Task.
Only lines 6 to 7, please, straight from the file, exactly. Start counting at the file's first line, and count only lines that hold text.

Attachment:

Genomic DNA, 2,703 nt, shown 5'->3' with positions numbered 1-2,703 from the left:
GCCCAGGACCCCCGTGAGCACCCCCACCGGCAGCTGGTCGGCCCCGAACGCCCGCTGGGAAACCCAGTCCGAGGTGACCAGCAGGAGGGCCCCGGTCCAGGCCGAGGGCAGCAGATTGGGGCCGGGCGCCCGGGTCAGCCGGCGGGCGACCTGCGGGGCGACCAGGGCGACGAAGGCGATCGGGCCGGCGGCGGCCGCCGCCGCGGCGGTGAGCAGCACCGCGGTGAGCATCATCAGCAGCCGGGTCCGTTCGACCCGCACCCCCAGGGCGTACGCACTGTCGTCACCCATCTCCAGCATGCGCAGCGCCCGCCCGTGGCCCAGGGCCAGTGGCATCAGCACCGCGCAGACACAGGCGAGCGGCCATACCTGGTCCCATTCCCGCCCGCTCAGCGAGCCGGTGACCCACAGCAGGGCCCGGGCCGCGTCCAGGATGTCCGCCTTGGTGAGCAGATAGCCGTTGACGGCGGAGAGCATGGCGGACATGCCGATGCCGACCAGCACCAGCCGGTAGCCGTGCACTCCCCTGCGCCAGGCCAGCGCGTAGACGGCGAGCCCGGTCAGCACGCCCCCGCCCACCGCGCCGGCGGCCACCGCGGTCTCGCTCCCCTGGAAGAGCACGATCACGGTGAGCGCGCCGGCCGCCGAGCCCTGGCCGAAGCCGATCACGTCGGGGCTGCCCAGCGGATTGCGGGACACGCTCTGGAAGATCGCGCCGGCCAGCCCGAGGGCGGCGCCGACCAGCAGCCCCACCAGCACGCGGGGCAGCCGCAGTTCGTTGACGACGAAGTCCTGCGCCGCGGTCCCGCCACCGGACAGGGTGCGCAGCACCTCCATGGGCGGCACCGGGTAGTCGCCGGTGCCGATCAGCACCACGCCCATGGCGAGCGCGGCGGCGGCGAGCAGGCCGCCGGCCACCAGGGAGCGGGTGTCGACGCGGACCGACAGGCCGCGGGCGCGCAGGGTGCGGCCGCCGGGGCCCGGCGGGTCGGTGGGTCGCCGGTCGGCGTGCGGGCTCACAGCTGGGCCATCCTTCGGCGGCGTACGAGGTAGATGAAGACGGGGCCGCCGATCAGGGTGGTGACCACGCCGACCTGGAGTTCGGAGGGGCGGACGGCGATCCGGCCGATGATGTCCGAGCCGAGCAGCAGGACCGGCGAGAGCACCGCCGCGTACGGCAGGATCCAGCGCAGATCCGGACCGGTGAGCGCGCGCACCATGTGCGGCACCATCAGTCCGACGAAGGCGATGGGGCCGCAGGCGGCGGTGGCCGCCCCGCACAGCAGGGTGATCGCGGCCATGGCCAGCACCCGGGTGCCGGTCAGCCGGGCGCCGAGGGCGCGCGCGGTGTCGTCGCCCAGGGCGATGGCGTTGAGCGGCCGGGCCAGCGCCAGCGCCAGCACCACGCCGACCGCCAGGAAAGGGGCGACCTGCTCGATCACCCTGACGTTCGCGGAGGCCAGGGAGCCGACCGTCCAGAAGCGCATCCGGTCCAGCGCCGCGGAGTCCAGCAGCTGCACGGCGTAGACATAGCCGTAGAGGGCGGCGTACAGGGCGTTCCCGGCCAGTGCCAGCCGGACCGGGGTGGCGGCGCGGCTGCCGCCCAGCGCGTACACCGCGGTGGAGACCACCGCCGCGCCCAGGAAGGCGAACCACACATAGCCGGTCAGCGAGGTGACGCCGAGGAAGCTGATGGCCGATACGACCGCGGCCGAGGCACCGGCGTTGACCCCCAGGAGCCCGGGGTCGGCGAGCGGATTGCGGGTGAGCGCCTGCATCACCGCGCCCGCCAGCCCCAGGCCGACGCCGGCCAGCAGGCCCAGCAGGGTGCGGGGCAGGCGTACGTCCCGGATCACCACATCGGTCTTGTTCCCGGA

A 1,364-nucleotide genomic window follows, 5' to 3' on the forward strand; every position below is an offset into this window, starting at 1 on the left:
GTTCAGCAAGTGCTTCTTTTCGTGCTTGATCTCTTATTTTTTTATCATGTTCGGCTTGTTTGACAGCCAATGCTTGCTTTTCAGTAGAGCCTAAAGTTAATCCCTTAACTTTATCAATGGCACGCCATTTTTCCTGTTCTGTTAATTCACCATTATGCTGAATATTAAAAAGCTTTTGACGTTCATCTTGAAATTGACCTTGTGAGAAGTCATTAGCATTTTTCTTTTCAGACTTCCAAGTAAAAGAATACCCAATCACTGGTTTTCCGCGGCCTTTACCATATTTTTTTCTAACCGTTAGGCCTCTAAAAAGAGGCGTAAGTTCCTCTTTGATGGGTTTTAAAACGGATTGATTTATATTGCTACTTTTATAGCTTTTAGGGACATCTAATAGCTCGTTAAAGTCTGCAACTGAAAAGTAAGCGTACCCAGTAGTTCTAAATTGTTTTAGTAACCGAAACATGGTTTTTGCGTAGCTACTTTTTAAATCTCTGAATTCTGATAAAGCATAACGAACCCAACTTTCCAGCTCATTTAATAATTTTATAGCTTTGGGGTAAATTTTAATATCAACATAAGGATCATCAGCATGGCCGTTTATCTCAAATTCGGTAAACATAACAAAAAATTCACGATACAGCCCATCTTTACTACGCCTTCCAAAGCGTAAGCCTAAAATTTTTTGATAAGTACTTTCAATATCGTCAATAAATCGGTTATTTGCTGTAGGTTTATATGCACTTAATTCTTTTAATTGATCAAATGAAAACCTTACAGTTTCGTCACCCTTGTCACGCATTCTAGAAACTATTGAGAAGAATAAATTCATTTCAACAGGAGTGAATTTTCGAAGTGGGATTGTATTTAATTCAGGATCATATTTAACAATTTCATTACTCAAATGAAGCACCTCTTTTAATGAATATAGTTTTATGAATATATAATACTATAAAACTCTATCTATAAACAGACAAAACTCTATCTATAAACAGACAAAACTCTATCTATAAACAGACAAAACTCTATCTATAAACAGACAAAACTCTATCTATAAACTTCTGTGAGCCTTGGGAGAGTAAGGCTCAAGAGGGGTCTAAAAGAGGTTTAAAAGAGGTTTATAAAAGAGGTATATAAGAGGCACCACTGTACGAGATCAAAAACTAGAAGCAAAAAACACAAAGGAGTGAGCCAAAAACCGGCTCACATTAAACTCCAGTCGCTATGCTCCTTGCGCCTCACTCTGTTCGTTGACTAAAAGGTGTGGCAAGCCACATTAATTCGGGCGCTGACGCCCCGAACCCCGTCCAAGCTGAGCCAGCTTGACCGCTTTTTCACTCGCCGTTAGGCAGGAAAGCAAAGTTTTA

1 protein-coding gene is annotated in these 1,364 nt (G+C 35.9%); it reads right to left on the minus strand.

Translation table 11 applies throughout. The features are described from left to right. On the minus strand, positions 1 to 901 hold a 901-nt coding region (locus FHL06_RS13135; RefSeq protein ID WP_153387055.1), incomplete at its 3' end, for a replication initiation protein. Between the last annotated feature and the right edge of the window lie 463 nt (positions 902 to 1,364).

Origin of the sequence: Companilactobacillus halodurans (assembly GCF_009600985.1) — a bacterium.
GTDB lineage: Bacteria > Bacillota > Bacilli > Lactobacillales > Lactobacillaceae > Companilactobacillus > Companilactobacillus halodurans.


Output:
Translation table 11 applies throughout. The features are described from left to right. On the minus strand, positions 1 to 901 hold a 901-nt coding region (locus FHL06_RS13135; RefSeq protein ID WP_153387055.1), incomplete at its 3' end, for a replication initiation protein. Between the last annotated feature and the right edge of the window lie 463 nt (positions 902 to 1,364).

Origin of the sequence: Companilactobacillus halodurans (assembly GCF_009600985.1) — a bacterium.